For those focused on the defense market, the news is even better. Respondents across defense stated they were more likely to attend everything from micro- to large-scale events at higher percentages than their federal civilian counterparts. The success of the latest AFCEA West supports this finding. (Editorial recap of event success from fellow federal marketer Sheri Ascencio can be found here.)
Event Value Proposition
To host successful face-to-face events, we must change how we view them. A higher focus on the value proposition in attending is key. What will attendees gain from the event topic/content, speakers, opportunities for product demos and networking? These, along with logistics such as length, location, and requirements should all be considered.
When asked what drives event attendance in a 2019 event webinar survey, eight in ten respondents said the topic is the key driver. Nearly half mentioned networking opportunities and one-third mentioned the keynote speaker. One respondent said they attend events “(to) learn about technology, meet with vendors, meet other IT people, or (for an) interesting topic.” Another respondent from Homeland Security had a similar response: “(To) expand my knowledge and understanding of the topic.”
According to the 2021 Content Marketing Review, even in the midst of COVID, events (both virtual and in person) top the list (81% of federal respondents) as the most effective channel for disseminating content— topping search engines, email, corporate sites and news sites. These numbers further confirm that content is a key factor for the event strategy.
New Factors to Consider: Remote Work and Hybrid Events
In addition, COVID not only changed the way we met, but how and where we work. Today, 86% of federal employees work remotely at least part-time and over half work remotely full-time. This reality begs the question of whether government employees will be willing to attend an in-person event on a day they work from home, or on one of the only days that they come into the office. In short, what would drive them to step away to attend in-person?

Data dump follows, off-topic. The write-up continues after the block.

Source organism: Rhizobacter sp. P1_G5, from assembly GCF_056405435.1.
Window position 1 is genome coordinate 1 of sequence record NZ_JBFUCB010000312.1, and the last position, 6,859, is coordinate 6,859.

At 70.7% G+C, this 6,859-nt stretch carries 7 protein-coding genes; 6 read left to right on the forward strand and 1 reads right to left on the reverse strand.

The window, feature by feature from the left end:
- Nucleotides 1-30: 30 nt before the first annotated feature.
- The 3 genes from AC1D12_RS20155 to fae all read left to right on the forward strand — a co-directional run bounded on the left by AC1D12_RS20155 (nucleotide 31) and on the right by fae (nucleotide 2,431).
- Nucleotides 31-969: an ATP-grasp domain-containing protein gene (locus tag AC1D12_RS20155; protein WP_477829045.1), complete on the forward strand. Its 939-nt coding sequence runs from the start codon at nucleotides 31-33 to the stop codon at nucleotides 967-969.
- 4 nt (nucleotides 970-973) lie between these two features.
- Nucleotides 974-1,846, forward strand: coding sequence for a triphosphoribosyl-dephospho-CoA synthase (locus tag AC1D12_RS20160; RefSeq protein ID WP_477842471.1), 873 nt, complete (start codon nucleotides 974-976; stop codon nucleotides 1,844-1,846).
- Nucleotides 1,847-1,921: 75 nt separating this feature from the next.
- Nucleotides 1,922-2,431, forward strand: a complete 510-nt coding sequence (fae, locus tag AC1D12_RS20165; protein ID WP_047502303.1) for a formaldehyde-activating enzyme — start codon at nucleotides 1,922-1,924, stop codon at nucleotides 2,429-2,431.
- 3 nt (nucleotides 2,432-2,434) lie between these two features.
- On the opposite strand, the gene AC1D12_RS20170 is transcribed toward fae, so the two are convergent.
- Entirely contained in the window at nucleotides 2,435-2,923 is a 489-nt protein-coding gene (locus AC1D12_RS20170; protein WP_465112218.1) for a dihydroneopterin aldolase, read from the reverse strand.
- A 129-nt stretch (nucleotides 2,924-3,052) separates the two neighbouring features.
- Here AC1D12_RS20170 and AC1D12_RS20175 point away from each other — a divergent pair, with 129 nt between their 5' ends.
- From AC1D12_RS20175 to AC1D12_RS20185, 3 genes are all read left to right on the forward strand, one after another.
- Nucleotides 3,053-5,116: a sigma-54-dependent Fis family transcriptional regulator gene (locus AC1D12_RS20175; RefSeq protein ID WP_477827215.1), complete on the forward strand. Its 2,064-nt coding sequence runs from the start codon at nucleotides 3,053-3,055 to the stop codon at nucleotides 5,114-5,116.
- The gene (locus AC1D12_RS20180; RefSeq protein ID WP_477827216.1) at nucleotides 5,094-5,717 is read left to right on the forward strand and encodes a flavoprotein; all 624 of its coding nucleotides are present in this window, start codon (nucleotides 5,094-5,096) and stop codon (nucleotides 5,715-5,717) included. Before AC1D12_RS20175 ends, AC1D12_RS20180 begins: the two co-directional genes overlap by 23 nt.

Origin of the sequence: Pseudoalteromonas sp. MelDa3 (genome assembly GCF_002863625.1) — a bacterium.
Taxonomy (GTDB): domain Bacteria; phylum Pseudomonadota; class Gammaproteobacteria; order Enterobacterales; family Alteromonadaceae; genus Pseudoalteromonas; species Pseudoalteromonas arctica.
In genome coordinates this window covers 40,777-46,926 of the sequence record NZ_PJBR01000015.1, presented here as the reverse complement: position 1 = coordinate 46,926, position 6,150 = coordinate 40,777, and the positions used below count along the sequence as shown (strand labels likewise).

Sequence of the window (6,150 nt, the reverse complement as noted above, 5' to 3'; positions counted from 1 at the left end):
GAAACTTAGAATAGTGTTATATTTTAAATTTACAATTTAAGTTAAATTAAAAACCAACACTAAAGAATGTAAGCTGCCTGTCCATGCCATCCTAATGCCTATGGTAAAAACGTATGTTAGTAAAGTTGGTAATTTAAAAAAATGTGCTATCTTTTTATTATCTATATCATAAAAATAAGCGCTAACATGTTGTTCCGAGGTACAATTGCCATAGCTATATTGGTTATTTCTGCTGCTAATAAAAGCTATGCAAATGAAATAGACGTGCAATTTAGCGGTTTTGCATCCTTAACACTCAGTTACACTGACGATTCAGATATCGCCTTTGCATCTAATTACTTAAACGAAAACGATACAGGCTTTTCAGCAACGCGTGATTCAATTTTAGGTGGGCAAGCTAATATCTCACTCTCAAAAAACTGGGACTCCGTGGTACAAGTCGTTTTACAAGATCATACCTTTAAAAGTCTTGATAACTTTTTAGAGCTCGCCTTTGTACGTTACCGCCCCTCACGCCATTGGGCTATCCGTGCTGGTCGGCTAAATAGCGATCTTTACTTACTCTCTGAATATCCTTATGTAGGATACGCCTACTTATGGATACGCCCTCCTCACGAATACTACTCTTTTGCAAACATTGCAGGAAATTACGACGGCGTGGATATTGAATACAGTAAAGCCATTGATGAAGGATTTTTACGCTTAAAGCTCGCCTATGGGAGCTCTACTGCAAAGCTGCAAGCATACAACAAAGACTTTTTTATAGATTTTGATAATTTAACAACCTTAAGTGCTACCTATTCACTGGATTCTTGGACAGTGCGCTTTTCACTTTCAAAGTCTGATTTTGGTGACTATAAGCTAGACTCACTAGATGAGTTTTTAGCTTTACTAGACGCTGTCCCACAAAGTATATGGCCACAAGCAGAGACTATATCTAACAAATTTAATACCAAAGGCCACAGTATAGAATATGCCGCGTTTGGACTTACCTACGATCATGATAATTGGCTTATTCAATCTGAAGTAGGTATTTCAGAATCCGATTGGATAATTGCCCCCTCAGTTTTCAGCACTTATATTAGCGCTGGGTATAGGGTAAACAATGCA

Some event organizers are responding to this question by considering a hybrid event format. Yet there is fear that hybrid events will cannibalize the opportunity to meet with customers in person, historically the best way to forge strong relationships.
The bottom line is event organizers want attendees to come in-person. What can you do to drive attendees to make that decision rather watching comfortably from their couch?
To answer this and other questions on event drivers, deterrents, and the future of federal face-to-face events, attend Government Marketing University’s latest training, Fusing Gov’t & Industry: Event Go/No Go? and set your 2022 events up for success.
FEDERAL MARKETERS MUST STAY ABREAST TO REACH TARGET AUDIENCES
It’s no surprise to anyone that the way we are seeking and receiving news has been changing and evolving. Gone are the days of starting your morning off with a coffee and newspaper, listening to news radio on the way to work or waiting for the 6 or 11 PM evening news. Over the years, news media has evolved to include blended online/print publications, 24-hour news stations, online news, and more recently, online social media and cell phone notifications.